Illegal metal detecting crackdown in England

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Archaeologists are to team up with police in a bid to crack down on illegal metal detecting in Norfolk.

Norfolk has the highest number of recovered artefacts in the country declared treasure and a successful long-established working relationship with legitimate metal- detecting enthusiasts.

There were 109 cases of items found in Norfolk being declared treasure in 2008-09. Recent finds include a hoard of 24 Henry III short-cross pennies in Breckland, and an early Saxon gold spangle from south Norfolk.

But illegal metal detecting, known as "night-hawking", is a big problem and Norfolk Archaeology Unit (NAU) is to prepare a briefing note for

police safer neighbourhood teams outlining some of the worst affected areas.

Former Roman sites, such as Caistor St Edmund, are believed to be a particular target for night-hawkers, as well as the area around Snettisham in west Norfolk.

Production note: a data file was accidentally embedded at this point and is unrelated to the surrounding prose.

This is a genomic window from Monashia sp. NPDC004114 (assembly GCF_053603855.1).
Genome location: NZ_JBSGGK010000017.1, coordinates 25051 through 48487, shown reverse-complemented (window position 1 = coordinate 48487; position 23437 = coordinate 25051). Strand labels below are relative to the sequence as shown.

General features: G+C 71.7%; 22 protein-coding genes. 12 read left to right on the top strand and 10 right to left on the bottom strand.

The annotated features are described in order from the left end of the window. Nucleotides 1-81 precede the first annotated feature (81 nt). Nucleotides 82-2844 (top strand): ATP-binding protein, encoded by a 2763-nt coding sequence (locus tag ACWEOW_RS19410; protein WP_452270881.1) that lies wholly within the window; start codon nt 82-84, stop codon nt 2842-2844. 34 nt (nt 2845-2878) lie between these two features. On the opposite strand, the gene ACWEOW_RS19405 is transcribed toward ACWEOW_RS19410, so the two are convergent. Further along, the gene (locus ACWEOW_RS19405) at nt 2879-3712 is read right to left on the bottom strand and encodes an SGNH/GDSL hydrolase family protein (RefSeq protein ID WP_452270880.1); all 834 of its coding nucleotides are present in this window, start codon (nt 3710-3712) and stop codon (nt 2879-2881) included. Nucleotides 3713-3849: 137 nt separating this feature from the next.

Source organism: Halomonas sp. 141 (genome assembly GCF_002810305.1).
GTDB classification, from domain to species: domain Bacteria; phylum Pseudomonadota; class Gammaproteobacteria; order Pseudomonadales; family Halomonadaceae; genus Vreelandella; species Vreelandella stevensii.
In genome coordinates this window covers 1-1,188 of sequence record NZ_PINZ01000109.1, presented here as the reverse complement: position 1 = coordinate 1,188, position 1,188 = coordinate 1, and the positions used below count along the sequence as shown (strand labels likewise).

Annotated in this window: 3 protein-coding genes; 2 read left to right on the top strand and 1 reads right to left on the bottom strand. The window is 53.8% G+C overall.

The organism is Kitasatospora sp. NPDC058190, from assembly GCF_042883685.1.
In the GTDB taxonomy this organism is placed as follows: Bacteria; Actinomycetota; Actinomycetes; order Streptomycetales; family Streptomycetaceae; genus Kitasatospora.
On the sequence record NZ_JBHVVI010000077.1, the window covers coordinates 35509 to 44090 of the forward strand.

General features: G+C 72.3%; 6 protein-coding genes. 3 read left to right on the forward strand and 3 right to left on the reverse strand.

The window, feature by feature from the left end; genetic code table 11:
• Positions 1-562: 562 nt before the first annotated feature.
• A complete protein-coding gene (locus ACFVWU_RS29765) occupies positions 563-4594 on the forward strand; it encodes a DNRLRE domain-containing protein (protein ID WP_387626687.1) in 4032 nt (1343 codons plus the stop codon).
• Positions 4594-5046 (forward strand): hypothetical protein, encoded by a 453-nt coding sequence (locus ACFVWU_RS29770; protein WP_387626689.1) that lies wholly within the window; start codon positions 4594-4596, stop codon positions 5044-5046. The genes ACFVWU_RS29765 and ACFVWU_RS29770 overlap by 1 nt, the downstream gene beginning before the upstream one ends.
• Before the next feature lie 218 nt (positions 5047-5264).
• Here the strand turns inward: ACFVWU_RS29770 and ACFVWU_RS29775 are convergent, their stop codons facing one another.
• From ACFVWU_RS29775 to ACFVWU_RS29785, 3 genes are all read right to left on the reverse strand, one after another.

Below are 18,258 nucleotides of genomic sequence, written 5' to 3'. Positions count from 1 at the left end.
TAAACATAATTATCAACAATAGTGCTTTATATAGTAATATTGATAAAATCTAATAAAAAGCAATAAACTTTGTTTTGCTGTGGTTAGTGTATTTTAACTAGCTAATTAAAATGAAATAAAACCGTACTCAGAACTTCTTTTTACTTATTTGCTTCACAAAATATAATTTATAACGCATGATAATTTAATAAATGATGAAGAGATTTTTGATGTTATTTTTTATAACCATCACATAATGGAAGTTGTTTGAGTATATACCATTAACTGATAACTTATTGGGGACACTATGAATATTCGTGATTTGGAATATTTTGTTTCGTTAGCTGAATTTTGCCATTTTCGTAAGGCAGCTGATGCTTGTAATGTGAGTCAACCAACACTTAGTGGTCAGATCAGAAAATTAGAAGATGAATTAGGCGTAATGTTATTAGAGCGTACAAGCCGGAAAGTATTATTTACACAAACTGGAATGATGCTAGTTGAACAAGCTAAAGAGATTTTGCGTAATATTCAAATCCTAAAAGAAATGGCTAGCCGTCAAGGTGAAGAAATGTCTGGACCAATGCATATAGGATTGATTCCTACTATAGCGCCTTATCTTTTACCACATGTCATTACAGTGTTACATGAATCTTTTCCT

But night-hawking is a county-wide problem and has raised fears among archaeologists and legitimate metal- detecting groups that valuable artefacts are being lost - or sold online for profit.

Dr Andrew Rogerson, senior landscape archaeologist at NAU, said Norfolk was the county with the best set-up for legitimate metal detecting, which was why night-hawking needed to be tackled.

"Norfolk has a national reputation as a place to come and filch and steal archaeological material," said Dr Rogerson.

"It's a huge problem and it's enormously widespread.

"We have started liaising with police and one of the things we have done is produce a map for them of the most obviously plundered sites.

"The only way of solving it is to have really proactive farmers and gamekeepers," he added. "By definition we don't know what they find, but we can assume that they find the same range of material as legitimate people and then they will flog it on the internet."

Kevin Elfleet, from the King's Lynn Metal Detecting Club, welcomed the initiative.

"It is a problem," said Mr Elfleet. "A lot of them are from other counties. Some of them have threatened farmers and their families and people feel intimidated by them. It's a fairly organised thing."

A Norfolk Police spokesman said the briefing document was still in a draft stage, but the force was happy to co-operate on the crackdown.

"We are working with Dr Rogerson and we are supportive of his efforts," he said.

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